PetaPixel

“If It Might Change Man’s Mind Against War… It Would Be Worth My Life”

eugenesmithwar

The New York Times has published a recently-discovered interview photographer W. Eugene Smith gave the American Society of Media Photographers back in 1956. Here’s Smith’s response to the question, “When do you feel that the photographer is justified in risking his life to take a picture?”:

I can’t answer that. It depends on the purpose. Reason, belief and purpose are the only determining factors. The subject is not a fair measure.

I think the photographer should have some reason or purpose. I would hate to risk my life to take another bloody picture for the Daily News, but if it might change man’s mind against war, then I feel that it would be worth my life. But I would never advise anybody else to make this decision. It would have to be their own decision. For example, when I was on the carrier, I didn’t want to fly on Christmas Day because I didn’t want to color all the other Chistmases for my children.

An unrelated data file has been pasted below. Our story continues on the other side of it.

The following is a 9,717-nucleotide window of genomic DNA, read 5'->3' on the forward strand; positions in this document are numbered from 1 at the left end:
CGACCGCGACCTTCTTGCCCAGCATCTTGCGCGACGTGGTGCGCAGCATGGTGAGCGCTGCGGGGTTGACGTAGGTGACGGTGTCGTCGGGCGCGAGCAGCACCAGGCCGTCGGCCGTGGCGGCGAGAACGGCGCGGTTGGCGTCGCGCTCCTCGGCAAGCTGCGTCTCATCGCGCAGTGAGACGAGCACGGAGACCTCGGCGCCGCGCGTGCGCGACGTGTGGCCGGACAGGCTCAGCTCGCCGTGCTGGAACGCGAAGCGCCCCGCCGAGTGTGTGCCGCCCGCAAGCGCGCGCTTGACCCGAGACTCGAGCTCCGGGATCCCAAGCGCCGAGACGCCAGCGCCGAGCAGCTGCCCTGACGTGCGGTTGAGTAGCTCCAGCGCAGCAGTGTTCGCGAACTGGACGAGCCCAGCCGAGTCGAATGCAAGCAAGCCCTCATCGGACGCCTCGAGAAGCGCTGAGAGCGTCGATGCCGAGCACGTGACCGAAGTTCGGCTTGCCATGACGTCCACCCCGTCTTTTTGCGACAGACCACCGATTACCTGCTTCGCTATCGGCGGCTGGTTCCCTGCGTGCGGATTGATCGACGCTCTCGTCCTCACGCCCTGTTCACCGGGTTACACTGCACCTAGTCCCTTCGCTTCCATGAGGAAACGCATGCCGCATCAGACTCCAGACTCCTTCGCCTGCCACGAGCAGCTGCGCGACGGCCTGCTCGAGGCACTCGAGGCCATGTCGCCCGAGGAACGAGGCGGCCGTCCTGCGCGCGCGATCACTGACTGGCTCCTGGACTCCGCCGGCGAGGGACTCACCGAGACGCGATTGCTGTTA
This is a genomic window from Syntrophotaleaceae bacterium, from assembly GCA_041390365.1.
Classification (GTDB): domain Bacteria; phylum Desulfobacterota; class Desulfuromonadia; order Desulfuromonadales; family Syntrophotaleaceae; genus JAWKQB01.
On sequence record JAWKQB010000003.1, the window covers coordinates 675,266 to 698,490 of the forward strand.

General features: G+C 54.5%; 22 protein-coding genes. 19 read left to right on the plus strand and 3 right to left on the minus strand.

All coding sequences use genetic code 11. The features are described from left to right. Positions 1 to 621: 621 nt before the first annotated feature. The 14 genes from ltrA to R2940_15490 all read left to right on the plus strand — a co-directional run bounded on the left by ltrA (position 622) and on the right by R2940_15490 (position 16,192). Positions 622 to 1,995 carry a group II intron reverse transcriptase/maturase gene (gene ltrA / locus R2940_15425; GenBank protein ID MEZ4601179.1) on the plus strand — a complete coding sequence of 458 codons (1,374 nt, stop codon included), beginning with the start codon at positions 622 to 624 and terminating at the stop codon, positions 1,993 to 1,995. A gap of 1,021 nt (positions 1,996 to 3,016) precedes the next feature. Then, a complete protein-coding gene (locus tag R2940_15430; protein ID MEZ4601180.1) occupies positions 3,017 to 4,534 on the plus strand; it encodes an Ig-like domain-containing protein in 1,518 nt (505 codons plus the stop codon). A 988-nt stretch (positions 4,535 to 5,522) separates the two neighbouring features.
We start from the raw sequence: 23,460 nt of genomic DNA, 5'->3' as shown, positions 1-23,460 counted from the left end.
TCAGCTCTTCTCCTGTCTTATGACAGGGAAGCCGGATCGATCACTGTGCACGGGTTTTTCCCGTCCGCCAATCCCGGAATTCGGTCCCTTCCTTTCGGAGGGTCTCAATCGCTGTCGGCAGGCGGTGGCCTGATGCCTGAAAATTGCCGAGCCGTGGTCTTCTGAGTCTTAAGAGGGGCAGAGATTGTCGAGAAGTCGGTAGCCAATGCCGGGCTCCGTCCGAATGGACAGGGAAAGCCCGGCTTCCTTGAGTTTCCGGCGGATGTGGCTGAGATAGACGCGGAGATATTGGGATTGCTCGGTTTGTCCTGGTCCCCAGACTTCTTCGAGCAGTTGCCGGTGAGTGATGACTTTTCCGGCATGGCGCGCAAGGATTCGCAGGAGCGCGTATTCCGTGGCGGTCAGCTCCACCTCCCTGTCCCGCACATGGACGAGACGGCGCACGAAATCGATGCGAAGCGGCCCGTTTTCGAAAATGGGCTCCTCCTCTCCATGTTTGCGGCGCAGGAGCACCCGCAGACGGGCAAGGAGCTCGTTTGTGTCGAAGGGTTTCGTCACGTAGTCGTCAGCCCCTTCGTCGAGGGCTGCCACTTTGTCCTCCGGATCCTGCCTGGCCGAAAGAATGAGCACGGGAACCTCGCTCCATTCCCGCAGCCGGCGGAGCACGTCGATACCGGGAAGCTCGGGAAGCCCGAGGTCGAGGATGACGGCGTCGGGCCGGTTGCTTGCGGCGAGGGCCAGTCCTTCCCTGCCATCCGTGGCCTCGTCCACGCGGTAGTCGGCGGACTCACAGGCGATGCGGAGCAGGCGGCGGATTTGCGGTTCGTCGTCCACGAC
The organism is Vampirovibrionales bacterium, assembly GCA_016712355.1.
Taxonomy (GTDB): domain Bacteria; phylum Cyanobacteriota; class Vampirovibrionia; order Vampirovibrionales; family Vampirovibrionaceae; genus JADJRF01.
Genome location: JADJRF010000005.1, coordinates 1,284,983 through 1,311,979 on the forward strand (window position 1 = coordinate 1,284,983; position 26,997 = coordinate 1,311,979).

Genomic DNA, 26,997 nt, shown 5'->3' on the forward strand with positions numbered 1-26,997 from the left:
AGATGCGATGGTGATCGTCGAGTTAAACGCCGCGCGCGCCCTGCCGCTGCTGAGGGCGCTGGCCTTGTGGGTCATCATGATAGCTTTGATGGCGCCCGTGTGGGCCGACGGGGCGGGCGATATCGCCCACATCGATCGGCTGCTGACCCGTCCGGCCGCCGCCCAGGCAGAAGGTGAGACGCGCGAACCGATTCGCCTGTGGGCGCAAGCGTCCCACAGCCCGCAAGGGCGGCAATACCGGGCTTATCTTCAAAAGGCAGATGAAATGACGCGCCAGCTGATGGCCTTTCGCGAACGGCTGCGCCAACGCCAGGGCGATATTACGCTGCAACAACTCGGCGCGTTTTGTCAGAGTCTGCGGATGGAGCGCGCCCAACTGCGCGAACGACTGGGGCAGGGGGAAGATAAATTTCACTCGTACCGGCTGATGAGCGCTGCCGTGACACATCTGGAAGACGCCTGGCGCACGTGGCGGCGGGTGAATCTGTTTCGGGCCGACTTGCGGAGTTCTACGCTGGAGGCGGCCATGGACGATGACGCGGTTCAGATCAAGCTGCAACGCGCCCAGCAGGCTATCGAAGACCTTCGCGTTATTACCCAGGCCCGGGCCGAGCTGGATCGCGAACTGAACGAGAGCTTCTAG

He also shares thoughts on the issues of staging and retouching. It’s a fascinating read. Check out the full interview through the link below.

W. Eugene Smith: ‘I Didn’t Write the Rules, Why Should I Follow Them?’ [NYTimes]


 
  • http://www.facebook.com/people/Neoracer-Xox/1037144278 Neoracer Xox

    “W. Eugene Smith: ‘I Didn’t Write the Rules, Why Should I Follow Them?’

    Yes but the ‘rules’ are established thru decades of others before you who tried (and failed) and the best ways to do something comes out of that, unless your leonardo davinci follow the damn rules. end/

  • http://twitter.com/gabesturdevant gabe sturdevant

    Read the interview……

    Cartier-Bresson never asks for this…. Why do you break this basic rule of candid photography?

    I didn’t write the rules — why should I follow them? Since I put a great deal of time and research to know what I am about? I ask and arrange if I feel it is legitimate. The honesty lies in my — the photographer’s — ability to understand.